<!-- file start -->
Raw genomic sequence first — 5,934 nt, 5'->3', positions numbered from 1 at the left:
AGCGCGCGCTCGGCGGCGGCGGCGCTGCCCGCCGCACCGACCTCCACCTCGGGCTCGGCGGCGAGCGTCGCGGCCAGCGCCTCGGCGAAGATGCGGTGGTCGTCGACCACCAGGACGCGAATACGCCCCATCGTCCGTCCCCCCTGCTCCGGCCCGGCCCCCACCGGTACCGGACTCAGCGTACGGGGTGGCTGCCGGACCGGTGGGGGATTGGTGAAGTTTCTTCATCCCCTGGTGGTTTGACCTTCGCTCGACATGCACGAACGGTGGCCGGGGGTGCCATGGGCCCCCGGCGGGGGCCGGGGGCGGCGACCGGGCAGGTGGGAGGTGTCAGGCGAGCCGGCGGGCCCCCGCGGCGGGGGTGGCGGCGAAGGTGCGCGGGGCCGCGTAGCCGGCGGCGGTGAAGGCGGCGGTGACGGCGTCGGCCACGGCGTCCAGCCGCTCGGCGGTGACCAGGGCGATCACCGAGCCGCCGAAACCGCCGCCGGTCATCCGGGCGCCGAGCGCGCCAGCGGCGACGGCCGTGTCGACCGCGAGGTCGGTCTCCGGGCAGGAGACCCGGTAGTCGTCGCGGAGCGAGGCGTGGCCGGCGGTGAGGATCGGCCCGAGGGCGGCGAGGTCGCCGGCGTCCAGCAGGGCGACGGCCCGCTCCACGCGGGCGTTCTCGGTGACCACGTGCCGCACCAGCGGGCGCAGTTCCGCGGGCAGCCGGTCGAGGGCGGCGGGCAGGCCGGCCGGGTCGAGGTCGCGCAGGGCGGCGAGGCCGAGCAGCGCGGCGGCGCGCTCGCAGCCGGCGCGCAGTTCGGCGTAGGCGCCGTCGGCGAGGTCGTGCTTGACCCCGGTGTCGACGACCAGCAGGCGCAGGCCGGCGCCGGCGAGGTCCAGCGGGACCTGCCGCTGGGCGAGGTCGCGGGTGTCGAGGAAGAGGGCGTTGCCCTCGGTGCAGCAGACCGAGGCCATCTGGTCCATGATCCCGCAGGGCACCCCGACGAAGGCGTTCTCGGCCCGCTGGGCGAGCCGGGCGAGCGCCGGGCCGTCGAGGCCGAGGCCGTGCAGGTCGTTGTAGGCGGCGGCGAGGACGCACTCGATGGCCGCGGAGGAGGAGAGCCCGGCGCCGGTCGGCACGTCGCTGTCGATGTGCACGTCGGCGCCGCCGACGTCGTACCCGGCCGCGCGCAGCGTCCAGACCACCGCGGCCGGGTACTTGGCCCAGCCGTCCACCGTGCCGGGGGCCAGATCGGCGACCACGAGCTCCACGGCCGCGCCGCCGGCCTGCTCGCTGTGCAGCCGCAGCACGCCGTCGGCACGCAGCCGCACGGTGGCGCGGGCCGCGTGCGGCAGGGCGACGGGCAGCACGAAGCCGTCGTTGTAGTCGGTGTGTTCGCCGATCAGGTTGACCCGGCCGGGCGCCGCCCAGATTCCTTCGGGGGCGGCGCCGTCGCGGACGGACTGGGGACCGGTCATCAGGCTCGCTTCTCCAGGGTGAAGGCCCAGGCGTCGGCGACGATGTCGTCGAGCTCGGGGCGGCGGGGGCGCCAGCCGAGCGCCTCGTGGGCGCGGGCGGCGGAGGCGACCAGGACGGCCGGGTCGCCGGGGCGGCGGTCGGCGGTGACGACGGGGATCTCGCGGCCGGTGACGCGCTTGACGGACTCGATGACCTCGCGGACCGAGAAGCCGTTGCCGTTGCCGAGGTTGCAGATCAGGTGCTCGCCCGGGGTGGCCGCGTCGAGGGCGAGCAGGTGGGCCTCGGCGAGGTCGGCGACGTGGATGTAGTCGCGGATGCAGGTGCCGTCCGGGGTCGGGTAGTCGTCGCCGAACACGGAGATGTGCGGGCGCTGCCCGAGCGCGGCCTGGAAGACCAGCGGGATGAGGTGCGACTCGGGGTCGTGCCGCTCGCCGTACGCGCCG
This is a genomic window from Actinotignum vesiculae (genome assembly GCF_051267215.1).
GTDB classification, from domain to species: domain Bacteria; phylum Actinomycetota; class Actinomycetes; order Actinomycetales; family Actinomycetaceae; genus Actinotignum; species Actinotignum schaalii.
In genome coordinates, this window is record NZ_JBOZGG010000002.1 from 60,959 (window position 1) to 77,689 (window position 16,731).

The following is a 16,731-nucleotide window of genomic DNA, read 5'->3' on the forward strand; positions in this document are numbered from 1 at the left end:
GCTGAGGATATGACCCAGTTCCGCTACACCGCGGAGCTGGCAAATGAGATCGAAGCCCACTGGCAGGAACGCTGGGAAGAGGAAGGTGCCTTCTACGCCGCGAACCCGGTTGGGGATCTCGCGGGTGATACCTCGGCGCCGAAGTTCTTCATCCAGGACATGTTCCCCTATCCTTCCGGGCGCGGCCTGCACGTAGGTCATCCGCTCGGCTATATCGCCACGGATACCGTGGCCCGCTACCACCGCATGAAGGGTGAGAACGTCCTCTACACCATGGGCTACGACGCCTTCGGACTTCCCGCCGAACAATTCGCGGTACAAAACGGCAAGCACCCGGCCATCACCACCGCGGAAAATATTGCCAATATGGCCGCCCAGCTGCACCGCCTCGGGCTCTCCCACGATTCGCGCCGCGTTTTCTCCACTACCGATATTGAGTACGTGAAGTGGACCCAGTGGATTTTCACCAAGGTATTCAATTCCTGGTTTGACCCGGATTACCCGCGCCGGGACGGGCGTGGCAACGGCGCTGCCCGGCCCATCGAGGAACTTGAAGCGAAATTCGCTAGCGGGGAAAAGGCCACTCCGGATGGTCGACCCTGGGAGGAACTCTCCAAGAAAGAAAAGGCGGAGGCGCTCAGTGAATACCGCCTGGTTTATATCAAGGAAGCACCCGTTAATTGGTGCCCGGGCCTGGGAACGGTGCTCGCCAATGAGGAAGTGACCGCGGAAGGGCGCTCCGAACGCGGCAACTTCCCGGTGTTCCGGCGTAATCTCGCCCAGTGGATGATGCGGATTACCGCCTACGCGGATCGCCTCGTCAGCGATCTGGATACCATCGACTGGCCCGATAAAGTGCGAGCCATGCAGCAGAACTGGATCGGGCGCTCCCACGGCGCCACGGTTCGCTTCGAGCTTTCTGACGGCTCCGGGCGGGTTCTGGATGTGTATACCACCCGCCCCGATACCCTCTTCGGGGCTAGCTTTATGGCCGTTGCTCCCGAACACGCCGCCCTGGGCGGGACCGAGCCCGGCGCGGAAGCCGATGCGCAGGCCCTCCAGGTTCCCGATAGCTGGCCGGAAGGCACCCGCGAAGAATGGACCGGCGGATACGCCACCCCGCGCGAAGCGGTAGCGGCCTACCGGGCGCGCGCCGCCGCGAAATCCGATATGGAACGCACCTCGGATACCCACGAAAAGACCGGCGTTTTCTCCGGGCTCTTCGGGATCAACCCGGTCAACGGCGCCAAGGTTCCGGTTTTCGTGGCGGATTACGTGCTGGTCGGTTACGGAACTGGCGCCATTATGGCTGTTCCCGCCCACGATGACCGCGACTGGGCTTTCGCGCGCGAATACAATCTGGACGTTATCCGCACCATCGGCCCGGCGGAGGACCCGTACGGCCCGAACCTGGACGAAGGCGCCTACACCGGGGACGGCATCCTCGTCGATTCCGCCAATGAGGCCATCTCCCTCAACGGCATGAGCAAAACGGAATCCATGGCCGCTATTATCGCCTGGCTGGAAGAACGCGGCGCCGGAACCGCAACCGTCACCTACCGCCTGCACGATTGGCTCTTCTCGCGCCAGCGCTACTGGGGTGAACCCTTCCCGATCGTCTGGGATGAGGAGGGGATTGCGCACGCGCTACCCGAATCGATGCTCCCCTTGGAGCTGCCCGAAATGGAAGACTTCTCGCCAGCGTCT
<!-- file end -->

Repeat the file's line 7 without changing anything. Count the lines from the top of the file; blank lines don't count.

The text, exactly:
GCTGAGGATATGACCCAGTTCCGCTACACCGCGGAGCTGGCAAATGAGATCGAAGCCCACTGGCAGGAACGCTGGGAAGAGGAAGGTGCCTTCTACGCCGCGAACCCGGTTGGGGATCTCGCGGGTGATACCTCGGCGCCGAAGTTCTTCATCCAGGACATGTTCCCCTATCCTTCCGGGCGCGGCCTGCACGTAGGTCATCCGCTCGGCTATATCGCCACGGATACCGTGGCCCGCTACCACCGCATGAAGGGTGAGAACGTCCTCTACACCATGGGCTACGACGCCTTCGGACTTCCCGCCGAACAATTCGCGGTACAAAACGGCAAGCACCCGGCCATCACCACCGCGGAAAATATTGCCAATATGGCCGCCCAGCTGCACCGCCTCGGGCTCTCCCACGATTCGCGCCGCGTTTTCTCCACTACCGATATTGAGTACGTGAAGTGGACCCAGTGGATTTTCACCAAGGTATTCAATTCCTGGTTTGACCCGGATTACCCGCGCCGGGACGGGCGTGGCAACGGCGCTGCCCGGCCCATCGAGGAACTTGAAGCGAAATTCGCTAGCGGGGAAAAGGCCACTCCGGATGGTCGACCCTGGGAGGAACTCTCCAAGAAAGAAAAGGCGGAGGCGCTCAGTGAATACCGCCTGGTTTATATCAAGGAAGCACCCGTTAATTGGTGCCCGGGCCTGGGAACGGTGCTCGCCAATGAGGAAGTGACCGCGGAAGGGCGCTCCGAACGCGGCAACTTCCCGGTGTTCCGGCGTAATCTCGCCCAGTGGATGATGCGGATTACCGCCTACGCGGATCGCCTCGTCAGCGATCTGGATACCATCGACTGGCCCGATAAAGTGCGAGCCATGCAGCAGAACTGGATCGGGCGCTCCCACGGCGCCACGGTTCGCTTCGAGCTTTCTGACGGCTCCGGGCGGGTTCTGGATGTGTATACCACCCGCCCCGATACCCTCTTCGGGGCTAGCTTTATGGCCGTTGCTCCCGAACACGCCGCCCTGGGCGGGACCGAGCCCGGCGCGGAAGCCGATGCGCAGGCCCTCCAGGTTCCCGATAGCTGGCCGGAAGGCACCCGCGAAGAATGGACCGGCGGATACGCCACCCCGCGCGAAGCGGTAGCGGCCTACCGGGCGCGCGCCGCCGCGAAATCCGATATGGAACGCACCTCGGATACCCACGAAAAGACCGGCGTTTTCTCCGGGCTCTTCGGGATCAACCCGGTCAACGGCGCCAAGGTTCCGGTTTTCGTGGCGGATTACGTGCTGGTCGGTTACGGAACTGGCGCCATTATGGCTGTTCCCGCCCACGATGACCGCGACTGGGCTTTCGCGCGCGAATACAATCTGGACGTTATCCGCACCATCGGCCCGGCGGAGGACCCGTACGGCCCGAACCTGGACGAAGGCGCCTACACCGGGGACGGCATCCTCGTCGATTCCGCCAATGAGGCCATCTCCCTCAACGGCATGAGCAAAACGGAATCCATGGCCGCTATTATCGCCTGGCTGGAAGAACGCGGCGCCGGAACCGCAACCGTCACCTACCGCCTGCACGATTGGCTCTTCTCGCGCCAGCGCTACTGGGGTGAACCCTTCCCGATCGTCTGGGATGAGGAGGGGATTGCGCACGCGCTACCCGAATCGATGCTCCCCTTGGAGCTGCCCGAAATGGAAGACTTCTCGCCAGCGTCT